Leukemia and Burning Man

Today I read an article by Joslyn Hamilton about why she would never go to Burning Man. I wanted to make a comment but, just like many things, one must sign up in order to respond and I got frustrated with the process. So, since I already had my comment created I am posting it here because of it's relationship to my diagnosis. If you would like to read the post I am referring to, you can find it here:

Why I Will Never Go to Burning Man

(And I would be happy if you want the author or commenters to see this post, you can make my life easier by posting a link to here)

Here it what I wrote in response to Joslyn's article (and some of the early commenters) :

All the points brought up are the same reasons I used to say that I wouldn't want to go to Burning Man... and then some. I'm old (67), poverty stricken, and have Leukemia.

I would like to point out, however, that it's clear a person cannot make a judgement on something about which they do not know. Yes, yes... but here I go anyways....

We presume desert is bad, camping is yucky, bathroom facilities are limited, etc. etc. all based upon limited sources of info. Ever since my son first started to go to Burning Man, being the nosy Mom I am, I have investigated and formed many opinions about the event.

It's HOT
It's WEIRD (okay, wait... I like weird)
People DIE there!

Yup! All of those things, and more.

As the years have gone by and I have learned of the many options, I've come to the conclusion that even for me, Burning Man might be an "experience". What my take on it will be... I don't know.

It's like trying some rare fruit or vegetable for the first time. You don't know until you taste it! Without really investigating beyond the barriers one has created, one cannot know the flavor of the place.

A few things I've learned over the years of my son's "sabbaticals off the grid":

You can take your own bathroom type facilities with you.
You can take your own "hotel" with you... vis a vis RV.
You can take your own cuisine with you.
If you are used to others providing all that stuff for you and you can afford it, bring your staff along and you will have your daily needs met.
You don't have to go hang out in the crowds.
There is plenty of room to be by yourself. They playa is BIG!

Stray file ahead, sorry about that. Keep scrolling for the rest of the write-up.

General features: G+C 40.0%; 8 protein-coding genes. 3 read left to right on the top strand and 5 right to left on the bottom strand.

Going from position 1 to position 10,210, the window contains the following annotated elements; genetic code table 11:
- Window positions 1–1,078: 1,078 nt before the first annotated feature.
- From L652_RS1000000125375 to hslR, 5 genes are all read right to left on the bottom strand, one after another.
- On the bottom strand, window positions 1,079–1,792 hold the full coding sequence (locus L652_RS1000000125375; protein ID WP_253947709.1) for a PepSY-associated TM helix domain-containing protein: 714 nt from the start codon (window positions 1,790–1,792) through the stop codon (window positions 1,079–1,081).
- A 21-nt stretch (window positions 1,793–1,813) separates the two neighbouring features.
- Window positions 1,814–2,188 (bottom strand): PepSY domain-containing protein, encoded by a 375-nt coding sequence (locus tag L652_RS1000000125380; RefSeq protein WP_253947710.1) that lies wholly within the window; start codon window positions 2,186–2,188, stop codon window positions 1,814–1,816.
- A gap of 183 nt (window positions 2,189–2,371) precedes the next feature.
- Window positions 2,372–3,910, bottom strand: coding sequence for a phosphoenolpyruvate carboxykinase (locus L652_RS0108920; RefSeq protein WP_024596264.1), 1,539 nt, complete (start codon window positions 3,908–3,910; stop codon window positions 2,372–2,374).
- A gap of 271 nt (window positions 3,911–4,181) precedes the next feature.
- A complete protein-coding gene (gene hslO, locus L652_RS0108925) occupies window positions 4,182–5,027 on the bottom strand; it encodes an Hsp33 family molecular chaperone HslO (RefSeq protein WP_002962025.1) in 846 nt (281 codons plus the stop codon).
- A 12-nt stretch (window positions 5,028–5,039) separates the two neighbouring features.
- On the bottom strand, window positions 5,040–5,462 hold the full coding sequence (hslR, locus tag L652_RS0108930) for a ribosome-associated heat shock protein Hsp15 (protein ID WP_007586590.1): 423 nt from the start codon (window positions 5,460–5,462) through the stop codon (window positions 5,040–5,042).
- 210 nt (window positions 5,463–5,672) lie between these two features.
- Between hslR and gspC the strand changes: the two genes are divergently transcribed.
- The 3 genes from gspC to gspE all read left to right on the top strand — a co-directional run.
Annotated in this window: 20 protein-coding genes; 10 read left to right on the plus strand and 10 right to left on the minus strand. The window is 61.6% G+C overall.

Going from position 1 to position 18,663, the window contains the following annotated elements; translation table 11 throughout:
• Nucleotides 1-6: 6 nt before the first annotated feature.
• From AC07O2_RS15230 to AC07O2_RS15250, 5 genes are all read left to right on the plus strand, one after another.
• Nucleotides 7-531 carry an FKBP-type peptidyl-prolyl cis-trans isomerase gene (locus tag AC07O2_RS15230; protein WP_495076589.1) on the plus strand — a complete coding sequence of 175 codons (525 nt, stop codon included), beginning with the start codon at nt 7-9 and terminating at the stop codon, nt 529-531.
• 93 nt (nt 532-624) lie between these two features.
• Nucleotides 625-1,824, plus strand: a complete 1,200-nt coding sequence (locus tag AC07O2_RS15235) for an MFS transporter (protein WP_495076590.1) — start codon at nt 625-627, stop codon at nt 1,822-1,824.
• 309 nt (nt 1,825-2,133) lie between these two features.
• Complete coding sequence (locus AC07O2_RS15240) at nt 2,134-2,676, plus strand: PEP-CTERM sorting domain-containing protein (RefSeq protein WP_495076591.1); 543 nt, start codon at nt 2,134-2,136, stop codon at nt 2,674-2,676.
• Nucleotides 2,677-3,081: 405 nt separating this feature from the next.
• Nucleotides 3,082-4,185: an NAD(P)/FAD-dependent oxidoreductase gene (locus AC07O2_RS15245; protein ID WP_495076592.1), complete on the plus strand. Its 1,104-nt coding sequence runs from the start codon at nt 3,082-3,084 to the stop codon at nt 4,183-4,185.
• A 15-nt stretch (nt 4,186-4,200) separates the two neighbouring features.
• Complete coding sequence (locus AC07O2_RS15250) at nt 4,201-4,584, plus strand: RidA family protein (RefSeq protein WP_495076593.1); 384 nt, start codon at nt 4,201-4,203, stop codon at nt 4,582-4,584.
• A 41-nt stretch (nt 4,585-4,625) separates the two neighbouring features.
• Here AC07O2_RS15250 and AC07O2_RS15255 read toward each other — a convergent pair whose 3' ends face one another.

There is even plenty of quiet space if you don't wish to be bombarded with music. The playa is BIG!
You don't have to take drugs or barter.
You don't have to convert or have a spiritual experience. The ones who are fanatical about it are just like the fringes of other belief systems in "regular" society.
If you behave yourself and live wisely, your chances of dying there are less than at home. Emergency medical care is available.
Like any vacation experience you will come back with some new impressions in your memory banks.
Your take on it will be based upon your own personal conceptions. You can enjoy yourself or not. It's your choice.

Let me qualify all those statements with the fact that I have never been to Burning Man, so I really don't know exactly what it is like. So, my comments about it are just about as valid as those of  Joslyn Hamilton's. Though, I believe we are both entitled to our beliefs.

My mind is now changed enough that it's on my Bucket List. In fact, it's just about the only thing on my list.

If they had a "Make a Wish" foundation for adults with cancer, I would sign up and go to Burning Man with all the necessary accoutrements to make my stay there enjoyable.

Enjoying myself is a choice I will make when I get there. I can always leave if I want to.

One last thing. Without understanding the cultural history of burning an effigy in a tribal situation, one might not "get" why burning the man is significant.

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